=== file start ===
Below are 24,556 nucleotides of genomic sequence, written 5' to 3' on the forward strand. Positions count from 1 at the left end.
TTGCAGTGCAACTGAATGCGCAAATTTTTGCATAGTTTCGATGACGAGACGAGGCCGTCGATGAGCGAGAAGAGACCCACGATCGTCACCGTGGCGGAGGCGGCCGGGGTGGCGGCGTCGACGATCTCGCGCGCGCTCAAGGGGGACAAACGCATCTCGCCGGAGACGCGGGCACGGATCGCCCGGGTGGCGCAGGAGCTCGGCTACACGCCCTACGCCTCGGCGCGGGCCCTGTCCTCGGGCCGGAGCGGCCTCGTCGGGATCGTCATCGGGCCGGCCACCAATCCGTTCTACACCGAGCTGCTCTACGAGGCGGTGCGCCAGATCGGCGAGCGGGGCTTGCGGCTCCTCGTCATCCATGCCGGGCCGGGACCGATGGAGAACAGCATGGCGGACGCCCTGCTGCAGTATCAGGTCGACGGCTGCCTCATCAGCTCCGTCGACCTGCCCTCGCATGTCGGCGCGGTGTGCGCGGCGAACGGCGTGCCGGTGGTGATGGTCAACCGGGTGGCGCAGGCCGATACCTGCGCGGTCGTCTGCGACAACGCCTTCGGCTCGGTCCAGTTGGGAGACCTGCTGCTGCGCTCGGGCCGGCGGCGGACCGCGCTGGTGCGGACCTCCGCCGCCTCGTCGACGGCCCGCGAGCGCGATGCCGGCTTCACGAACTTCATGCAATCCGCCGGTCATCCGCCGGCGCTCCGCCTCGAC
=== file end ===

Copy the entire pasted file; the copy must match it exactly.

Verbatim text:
Below are 24,556 nucleotides of genomic sequence, written 5' to 3' on the forward strand. Positions count from 1 at the left end.
TTGCAGTGCAACTGAATGCGCAAATTTTTGCATAGTTTCGATGACGAGACGAGGCCGTCGATGAGCGAGAAGAGACCCACGATCGTCACCGTGGCGGAGGCGGCCGGGGTGGCGGCGTCGACGATCTCGCGCGCGCTCAAGGGGGACAAACGCATCTCGCCGGAGACGCGGGCACGGATCGCCCGGGTGGCGCAGGAGCTCGGCTACACGCCCTACGCCTCGGCGCGGGCCCTGTCCTCGGGCCGGAGCGGCCTCGTCGGGATCGTCATCGGGCCGGCCACCAATCCGTTCTACACCGAGCTGCTCTACGAGGCGGTGCGCCAGATCGGCGAGCGGGGCTTGCGGCTCCTCGTCATCCATGCCGGGCCGGGACCGATGGAGAACAGCATGGCGGACGCCCTGCTGCAGTATCAGGTCGACGGCTGCCTCATCAGCTCCGTCGACCTGCCCTCGCATGTCGGCGCGGTGTGCGCGGCGAACGGCGTGCCGGTGGTGATGGTCAACCGGGTGGCGCAGGCCGATACCTGCGCGGTCGTCTGCGACAACGCCTTCGGCTCGGTCCAGTTGGGAGACCTGCTGCTGCGCTCGGGCCGGCGGCGGACCGCGCTGGTGCGGACCTCCGCCGCCTCGTCGACGGCCCGCGAGCGCGATGCCGGCTTCACGAACTTCATGCAATCCGCCGGTCATCCGCCGGCGCTCCGCCTCGAC